The Weekly paper of the New Communist Party of Britain
Week commencing 17th September 2021
The Weekly paper of the New Communist Party of Britain
ON MONDAY morning the Press Gazette, the online trade paper for journalists, published a diary for the week 13–19 September to alert reporters to what stories they should be covering. It included a United Nations debate of Afghanistan, a court case involving Prince Andrew, a possible row about the amount of time to be devoted to a Commons debate on the Health and Social Care Bill, and the launch of a new mobile phone by Apple. It even included the Liberal Democrats’ conference – but omitted the annual conference of the Trades Union Congress, which took place online between Sunday and Tuesday.
The listing does actually mention one union event, the annual congress of the Royal College of Nursing (RCN), which abandoned plans to meet in Liverpool in favour of an online event due accusations of “serious sexual harassment”.
What was the reason for omitting the annual gathering of the main British trade union body? It could be the utterly sick and biased bourgeois fascist press demonstrating a complete contempt for the revolutionary proletarian working class as the mythical ‘Dave Spart’ in Private Eye would put it. On the other hand it might just be possible that the Press Gazette assumed the event does not really matter very much. This correspondent adheres to the second school.
The TUC annual conference was a sombre affair held online for the second year running because of the pandemic. But in the past Brighton or Blackpool would briefly be taken over by swarms of delegates and observers attending what was once the high-spot in the labour movement’s calendar.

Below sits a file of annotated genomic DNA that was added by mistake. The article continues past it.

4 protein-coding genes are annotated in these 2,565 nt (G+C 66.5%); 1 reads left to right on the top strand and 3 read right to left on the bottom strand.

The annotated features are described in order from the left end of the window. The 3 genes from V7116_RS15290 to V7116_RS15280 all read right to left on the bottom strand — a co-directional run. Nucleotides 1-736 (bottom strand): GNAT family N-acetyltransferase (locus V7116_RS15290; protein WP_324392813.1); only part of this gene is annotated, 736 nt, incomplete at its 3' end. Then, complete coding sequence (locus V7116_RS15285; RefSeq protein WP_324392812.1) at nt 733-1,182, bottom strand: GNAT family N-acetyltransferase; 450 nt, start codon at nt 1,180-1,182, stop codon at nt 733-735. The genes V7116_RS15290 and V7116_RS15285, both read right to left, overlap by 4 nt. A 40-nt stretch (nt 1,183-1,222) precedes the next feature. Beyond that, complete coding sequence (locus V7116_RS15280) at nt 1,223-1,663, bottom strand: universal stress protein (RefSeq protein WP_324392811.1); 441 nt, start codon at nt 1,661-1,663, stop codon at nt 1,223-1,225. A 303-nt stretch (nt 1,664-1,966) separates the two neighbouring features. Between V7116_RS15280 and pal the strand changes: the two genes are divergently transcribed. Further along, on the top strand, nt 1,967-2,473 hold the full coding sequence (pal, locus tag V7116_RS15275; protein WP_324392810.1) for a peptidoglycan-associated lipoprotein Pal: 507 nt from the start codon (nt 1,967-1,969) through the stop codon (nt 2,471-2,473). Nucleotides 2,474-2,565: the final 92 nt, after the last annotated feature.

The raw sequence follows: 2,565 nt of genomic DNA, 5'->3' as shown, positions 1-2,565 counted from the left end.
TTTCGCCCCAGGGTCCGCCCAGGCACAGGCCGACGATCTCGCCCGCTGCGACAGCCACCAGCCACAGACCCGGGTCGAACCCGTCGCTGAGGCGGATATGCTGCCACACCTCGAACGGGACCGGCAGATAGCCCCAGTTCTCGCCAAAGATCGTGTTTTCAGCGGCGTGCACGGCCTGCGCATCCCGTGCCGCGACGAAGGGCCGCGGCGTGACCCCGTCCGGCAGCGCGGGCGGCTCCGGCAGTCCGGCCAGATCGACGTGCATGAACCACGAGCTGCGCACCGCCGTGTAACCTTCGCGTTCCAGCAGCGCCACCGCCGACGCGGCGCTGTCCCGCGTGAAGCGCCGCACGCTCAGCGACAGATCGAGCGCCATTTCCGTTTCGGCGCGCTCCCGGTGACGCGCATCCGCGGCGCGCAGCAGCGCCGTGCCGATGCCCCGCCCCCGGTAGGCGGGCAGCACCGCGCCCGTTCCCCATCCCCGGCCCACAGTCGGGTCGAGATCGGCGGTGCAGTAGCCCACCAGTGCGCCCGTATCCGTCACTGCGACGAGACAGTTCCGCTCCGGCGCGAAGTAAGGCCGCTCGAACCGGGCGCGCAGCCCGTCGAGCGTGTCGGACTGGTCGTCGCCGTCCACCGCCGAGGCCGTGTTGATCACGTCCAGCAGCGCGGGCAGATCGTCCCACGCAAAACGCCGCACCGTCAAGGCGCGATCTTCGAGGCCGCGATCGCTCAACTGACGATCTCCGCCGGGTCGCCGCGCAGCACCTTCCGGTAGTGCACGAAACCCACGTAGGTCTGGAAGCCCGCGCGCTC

One does not need to be particularly ancient to recall the times when the annual gathering was attended by battalions of the now largely extinct tribe of labour correspondents, and it received wall-to-wall coverage on TV. This was the time when the careful “Chairman” or “Madam Chairman” allowed the more ‘embarrassing’ speakers to come to the rostrum.
In those days what happened at the TUC mattered. Labour Cabinet or Shadow Cabinet ministers turned up in their droves, and had to, if they knew what was good for them, and the debates helped shape policy, not just for the TUC but for the Labour Party and governments.
In 1968 during the Wilson era the Labour government marked the TUC’s centenary with a postage stamp, which was then a very rare honour. In those days, the outcome of debates was uncertain due to the large number of unions under the TUC umbrella. On one occasion the Chair opened a session by saying “My noble lords and ladies”, before remembering where he was.
The Tory press sternly denounced “trade union barons” and “mindless militants” – except when the “barons” were stitching up the “militants”, in which case the “barons” suddenly became “moderates”. Today the “loony left” tends to be environmental activists rather that trade unionists.
Being part of the establishment has its downsides for workers, but at least attention had to be paid to the TUC. This year one of the few reactions in the bourgeois press to the TUC was the Times deploring the high pay of trade union general secretaries, which is often higher than the Prime Minister, and complaining about the new Unite General Secretary for defending protests outside the houses of grasping bosses.
The trade union movement is not what it once was. Today it has 48 affiliated unions with a claimed 5.5 million members. There are another one million in other trade unions not affiliated to the TUC. Union density overall is only 20 per cent. This covers a just respectable 50 per cent in the public sector and only 13 per cent in the private sector. Reflecting this, the largely manufacturing union Unite has lost its first place in terms of size to another dinosaur – a local government and health service union, Unison. Density is particularly low (four per cent) in the poorly-paid hospitality sector where unions are most needed.